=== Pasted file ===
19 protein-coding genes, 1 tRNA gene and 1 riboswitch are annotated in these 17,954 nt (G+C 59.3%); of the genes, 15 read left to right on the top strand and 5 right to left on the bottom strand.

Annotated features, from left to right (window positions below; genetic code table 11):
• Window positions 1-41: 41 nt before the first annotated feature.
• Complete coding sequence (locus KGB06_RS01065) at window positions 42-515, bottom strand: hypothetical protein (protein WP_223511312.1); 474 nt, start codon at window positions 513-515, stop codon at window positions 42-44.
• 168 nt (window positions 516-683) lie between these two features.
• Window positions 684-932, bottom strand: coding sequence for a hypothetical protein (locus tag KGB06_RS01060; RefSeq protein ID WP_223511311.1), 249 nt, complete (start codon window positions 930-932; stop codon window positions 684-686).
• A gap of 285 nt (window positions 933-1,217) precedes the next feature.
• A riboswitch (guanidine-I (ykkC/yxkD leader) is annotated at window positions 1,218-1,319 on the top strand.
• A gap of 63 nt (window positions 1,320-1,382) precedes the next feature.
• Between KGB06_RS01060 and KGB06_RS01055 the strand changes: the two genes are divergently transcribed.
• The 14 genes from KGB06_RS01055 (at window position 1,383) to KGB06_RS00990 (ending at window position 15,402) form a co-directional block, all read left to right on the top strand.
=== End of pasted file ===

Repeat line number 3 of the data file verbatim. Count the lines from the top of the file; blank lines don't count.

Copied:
• Window positions 1-41: 41 nt before the first annotated feature.